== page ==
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Loans Could Paint McCain Into Corner
|Last Edited||ArmyDem Feb 27, 2008 10:41pm|
|Media||Newspaper - Washington Post|
|News Date||Thursday, February 28, 2008 06:40:00 AM UTC0:0|
|Description||By Matthew Mosk |
Washington Post Staff Writer
Wednesday, February 27, 2008; Page A06
Sen. John McCain's campaign and a Bethesda bank strongly defended $4 million in loans yesterday, as Democrats questioned their legality and said that the way they were secured requires the Arizona Republican to abide by federal spending restrictions.
Trevor Potter, a former Federal Election Commission chairman who is McCain's lawyer, wrote in a letter to the nation's top election official yesterday that the loans were proper and that they should not prevent McCain from withdrawing from the presidential public financing system.
On Monday, the Democratic National Committee filed a complaint with the FEC arguing that the way the loans were structured -- by using the promise of federal matching funds as collateral -- requires McCain to remain in the system. McCain "secured a $4 million line of credit to keep his campaign afloat by using public financing as collateral. He should follow the law," said Howard Dean, the DNC chairman.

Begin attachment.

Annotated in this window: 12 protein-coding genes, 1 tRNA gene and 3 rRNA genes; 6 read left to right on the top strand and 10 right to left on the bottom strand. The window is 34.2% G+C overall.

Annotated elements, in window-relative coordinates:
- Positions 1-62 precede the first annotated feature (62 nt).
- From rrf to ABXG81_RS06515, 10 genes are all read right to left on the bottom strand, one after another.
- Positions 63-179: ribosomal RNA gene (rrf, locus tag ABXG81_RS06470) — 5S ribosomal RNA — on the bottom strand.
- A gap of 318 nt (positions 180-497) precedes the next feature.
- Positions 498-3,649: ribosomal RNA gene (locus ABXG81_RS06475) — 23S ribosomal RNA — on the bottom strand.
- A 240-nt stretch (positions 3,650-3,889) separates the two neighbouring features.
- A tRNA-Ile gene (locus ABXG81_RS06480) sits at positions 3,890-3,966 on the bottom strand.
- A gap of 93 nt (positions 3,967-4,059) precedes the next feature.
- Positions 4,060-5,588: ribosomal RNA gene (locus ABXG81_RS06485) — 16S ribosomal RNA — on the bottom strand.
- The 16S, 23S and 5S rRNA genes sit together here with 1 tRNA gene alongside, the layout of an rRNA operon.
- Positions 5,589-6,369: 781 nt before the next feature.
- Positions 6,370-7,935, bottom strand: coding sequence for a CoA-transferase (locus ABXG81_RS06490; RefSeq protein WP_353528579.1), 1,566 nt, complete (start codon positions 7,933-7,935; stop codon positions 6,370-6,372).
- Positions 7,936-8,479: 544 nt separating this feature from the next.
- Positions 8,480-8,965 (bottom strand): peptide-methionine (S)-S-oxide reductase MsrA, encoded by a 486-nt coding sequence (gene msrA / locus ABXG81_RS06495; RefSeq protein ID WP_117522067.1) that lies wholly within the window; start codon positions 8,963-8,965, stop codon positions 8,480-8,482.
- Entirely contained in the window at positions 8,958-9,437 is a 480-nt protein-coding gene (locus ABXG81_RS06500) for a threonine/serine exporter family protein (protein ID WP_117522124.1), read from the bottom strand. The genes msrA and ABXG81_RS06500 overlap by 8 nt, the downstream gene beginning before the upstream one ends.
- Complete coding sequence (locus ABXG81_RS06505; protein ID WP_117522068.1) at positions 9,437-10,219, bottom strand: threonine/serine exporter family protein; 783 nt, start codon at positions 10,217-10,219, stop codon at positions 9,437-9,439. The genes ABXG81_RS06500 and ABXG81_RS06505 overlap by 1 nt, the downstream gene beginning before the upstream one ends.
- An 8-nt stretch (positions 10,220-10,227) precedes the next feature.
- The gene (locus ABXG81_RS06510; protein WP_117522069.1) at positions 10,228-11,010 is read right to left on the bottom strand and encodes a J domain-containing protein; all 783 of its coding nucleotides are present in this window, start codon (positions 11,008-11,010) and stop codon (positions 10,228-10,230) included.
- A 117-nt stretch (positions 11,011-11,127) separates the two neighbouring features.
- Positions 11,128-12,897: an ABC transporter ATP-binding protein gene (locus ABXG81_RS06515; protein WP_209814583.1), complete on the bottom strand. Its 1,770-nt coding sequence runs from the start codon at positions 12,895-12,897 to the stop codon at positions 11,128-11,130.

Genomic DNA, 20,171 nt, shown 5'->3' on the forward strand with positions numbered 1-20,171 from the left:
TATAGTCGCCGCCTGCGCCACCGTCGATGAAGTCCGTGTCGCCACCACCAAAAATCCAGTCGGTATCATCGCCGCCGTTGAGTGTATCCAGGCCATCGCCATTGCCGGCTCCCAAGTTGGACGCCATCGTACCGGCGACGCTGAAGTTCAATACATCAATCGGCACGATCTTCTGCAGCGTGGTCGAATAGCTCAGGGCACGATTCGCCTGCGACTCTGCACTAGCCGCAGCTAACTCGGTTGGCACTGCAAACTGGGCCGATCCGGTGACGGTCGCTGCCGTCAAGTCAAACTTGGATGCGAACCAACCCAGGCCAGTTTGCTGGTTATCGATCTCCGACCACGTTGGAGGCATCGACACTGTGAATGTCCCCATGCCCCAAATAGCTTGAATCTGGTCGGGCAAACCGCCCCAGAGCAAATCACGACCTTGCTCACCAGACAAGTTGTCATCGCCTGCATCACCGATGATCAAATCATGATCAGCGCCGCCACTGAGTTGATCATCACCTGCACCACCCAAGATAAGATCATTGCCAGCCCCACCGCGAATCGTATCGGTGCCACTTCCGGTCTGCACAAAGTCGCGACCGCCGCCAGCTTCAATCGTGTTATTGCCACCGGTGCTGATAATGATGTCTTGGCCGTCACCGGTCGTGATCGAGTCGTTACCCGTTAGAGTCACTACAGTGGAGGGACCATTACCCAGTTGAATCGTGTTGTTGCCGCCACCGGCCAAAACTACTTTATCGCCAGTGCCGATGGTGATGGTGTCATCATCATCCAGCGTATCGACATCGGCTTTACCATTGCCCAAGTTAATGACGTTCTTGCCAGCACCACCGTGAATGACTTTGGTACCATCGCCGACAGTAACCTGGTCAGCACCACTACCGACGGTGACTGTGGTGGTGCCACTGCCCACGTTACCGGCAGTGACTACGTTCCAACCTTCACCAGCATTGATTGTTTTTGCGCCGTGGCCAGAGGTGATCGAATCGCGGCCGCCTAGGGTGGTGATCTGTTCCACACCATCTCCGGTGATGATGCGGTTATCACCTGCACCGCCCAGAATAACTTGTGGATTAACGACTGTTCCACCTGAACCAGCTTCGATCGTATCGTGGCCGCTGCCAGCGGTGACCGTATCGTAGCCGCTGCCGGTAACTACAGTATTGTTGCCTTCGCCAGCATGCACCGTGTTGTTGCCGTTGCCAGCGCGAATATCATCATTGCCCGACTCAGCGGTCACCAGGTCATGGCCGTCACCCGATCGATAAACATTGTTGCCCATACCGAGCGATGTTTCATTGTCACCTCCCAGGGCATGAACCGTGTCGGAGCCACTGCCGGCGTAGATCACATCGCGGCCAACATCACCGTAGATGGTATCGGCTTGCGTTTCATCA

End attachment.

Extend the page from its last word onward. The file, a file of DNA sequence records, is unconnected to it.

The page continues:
The dispute centers on some of the most esoteric aspects of campaign finance law, but the implications for McCain's presidential bid are potentially serious. McCain applied for public financing last year, when his campaign was faltering. In February, when his campaign had turned around, he wrote the FEC seeking to exit the system. But to do so, McCain needed to show he had not yet received any federal funds and had not used the promise of those funds as collateral to borrow money.
Should the FEC or a federal court force him to remain within the system, he would have to abide by a $54 million spending cap until September, when the primary season ends. His campaign had spent $49 million as of Jan. 31, reports show.